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I prune a lot of of neighborhood trees, but I've come to a small problem. Some people like their weeping willows high enough that they can walk underneath without brushing it. I had been doing this by hedge trimming the stems at seven feet. Now I hear that this greatly shortens the life of the tree, as compared with an unpruned tree. Is this true, and if so, is there a better way to prune it?

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Pollarding is an attractive and historical approach –  David Apr 29 '12 at 2:35
    
@David yeah, but I don't know what the people would think. –  jmusser Apr 30 '12 at 1:17
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3 Answers

up vote 7 down vote accepted

Improper pruning can shorten a tree's life. However you would have to work really hard to damage a willow with bad pruning. Here's why:

  • Willows grow fast
  • they will bud from old wood, even really old wood
  • they are a messy tree, commonly dropping leaves and branches ==> they are used to breaks or cuts in the branch structure
  • willows have been coppiced for centuries. If that kind of hard pruning doesn't kill them off bad pruning is not likely to either. See here for a detailed discussion on pruning for look with willows

If you continue to use a hedge trimmer at the seven foot level you will cause the tree to develop a mass of new growth at that height. It would be better practice and more aesthetically pleasing to use a pole pruner to deliver a series of graduated cuts at various heights. This will yield a wide band of new growth instead of a ribbon at one height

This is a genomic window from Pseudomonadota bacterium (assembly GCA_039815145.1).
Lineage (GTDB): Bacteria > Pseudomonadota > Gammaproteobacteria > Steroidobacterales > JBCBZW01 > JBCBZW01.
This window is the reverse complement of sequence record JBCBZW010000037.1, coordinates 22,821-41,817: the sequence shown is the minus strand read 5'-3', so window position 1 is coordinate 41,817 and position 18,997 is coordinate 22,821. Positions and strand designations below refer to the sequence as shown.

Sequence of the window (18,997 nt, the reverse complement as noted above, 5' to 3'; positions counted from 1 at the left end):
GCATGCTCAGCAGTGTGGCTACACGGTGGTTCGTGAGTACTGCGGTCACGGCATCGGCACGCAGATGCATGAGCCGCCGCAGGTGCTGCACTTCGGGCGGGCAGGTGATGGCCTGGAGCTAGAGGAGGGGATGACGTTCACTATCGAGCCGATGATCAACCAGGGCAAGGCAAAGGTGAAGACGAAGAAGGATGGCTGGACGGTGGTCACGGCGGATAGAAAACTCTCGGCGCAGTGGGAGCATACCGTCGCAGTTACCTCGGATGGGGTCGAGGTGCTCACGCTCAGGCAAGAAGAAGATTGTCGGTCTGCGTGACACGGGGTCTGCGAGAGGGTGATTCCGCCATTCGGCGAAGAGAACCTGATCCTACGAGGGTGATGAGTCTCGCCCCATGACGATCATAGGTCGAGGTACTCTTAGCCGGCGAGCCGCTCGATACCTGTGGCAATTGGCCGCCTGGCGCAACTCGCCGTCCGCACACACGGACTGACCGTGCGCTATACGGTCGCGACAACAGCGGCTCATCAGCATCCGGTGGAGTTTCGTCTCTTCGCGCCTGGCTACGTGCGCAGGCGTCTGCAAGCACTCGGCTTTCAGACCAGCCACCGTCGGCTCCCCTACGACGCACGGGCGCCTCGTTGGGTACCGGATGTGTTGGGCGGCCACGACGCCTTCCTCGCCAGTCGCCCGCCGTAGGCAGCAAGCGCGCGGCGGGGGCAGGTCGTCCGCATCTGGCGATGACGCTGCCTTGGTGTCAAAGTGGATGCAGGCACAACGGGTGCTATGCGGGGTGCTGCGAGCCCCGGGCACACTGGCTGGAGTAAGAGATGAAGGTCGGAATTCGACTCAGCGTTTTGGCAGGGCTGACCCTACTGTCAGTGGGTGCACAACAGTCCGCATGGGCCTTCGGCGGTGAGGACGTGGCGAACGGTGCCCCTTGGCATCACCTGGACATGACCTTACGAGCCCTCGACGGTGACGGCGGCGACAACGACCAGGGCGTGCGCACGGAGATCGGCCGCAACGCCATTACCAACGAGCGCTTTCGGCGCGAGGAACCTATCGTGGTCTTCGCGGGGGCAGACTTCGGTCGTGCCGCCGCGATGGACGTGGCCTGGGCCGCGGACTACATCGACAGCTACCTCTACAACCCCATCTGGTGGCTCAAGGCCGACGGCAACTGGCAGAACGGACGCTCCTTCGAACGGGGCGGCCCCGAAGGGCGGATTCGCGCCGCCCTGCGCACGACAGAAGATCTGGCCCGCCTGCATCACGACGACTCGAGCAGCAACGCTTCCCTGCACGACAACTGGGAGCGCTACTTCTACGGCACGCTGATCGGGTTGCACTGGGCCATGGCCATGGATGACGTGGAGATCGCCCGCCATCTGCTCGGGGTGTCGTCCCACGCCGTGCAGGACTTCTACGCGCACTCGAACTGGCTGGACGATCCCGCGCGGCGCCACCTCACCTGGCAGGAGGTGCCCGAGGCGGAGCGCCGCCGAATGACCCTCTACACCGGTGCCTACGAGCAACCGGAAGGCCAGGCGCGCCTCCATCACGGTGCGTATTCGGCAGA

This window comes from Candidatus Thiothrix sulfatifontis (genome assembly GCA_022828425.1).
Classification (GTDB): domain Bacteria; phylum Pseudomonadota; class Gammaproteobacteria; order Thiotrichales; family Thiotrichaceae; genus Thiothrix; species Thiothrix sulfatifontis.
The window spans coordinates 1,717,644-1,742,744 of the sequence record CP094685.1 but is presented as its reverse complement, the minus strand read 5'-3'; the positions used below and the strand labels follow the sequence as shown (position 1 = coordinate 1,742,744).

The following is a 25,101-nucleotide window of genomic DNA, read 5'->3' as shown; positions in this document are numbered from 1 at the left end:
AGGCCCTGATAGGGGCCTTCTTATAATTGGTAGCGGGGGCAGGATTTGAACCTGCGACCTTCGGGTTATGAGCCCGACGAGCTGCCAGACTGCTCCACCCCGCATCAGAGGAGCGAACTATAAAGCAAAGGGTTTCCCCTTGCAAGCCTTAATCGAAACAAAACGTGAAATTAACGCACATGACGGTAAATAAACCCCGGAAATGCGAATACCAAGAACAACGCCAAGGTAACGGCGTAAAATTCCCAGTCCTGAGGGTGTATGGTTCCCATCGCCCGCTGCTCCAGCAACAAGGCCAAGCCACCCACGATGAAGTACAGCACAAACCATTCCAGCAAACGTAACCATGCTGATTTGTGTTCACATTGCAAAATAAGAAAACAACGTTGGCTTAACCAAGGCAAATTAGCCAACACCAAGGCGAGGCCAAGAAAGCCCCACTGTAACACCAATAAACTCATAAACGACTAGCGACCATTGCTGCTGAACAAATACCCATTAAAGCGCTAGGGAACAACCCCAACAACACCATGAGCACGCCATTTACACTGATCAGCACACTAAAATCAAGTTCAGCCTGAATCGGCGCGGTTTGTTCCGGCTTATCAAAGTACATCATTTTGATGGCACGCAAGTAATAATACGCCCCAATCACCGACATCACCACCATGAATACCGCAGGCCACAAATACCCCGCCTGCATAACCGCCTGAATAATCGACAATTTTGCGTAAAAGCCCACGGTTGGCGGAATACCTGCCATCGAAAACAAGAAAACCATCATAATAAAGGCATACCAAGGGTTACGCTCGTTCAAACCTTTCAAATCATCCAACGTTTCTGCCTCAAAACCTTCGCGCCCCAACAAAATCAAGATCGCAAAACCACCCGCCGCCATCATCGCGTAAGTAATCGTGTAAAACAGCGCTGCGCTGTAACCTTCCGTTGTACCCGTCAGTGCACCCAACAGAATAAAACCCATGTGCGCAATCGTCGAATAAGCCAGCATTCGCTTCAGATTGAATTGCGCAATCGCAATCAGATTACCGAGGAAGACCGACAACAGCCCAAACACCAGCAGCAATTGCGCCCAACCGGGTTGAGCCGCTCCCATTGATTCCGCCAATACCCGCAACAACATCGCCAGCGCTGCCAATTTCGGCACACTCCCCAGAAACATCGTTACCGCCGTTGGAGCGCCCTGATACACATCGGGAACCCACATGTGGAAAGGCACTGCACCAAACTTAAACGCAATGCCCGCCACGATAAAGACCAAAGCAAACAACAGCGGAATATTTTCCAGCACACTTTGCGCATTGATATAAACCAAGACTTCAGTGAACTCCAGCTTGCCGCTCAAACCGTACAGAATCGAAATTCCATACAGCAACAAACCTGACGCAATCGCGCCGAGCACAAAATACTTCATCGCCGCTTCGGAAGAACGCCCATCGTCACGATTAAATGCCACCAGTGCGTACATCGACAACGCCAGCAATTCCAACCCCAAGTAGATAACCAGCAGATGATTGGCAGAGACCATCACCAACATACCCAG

Edit: @David You are right. Trimming with a hedge trimmer is essentially pollarding. However all the cuts are at the same height and, if continued for years, will produce a thick mass of branches. Traditional pollarding creates quite a different look.

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The hedge trimmer at 7 ft could have the nice effect of pollarding –  David Apr 29 '12 at 2:44
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I read somewhere to cut all branches that are under 6' from the ground off the main trunk. This allows for sitting under the tree. I am growing mine this way. I like the natural length of the branches. Perhaps this is something your client would consider. Just a thought.

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I had a willow at my old house. From time to time we would just prune from the ground, reaching up as high as we could and clipping whatever branches (thin whips really) were hanging down. We did not notice thicker growth at that level from doing that. It looked nice, we could walk under it, and because it was on the front lawn, keeping the branches from dangling right to the ground meant more light in our house, and we could see the street.

We used to joke that the willow was self pruning because in any kind of storm it would shed branches onto the lawn like crazy.

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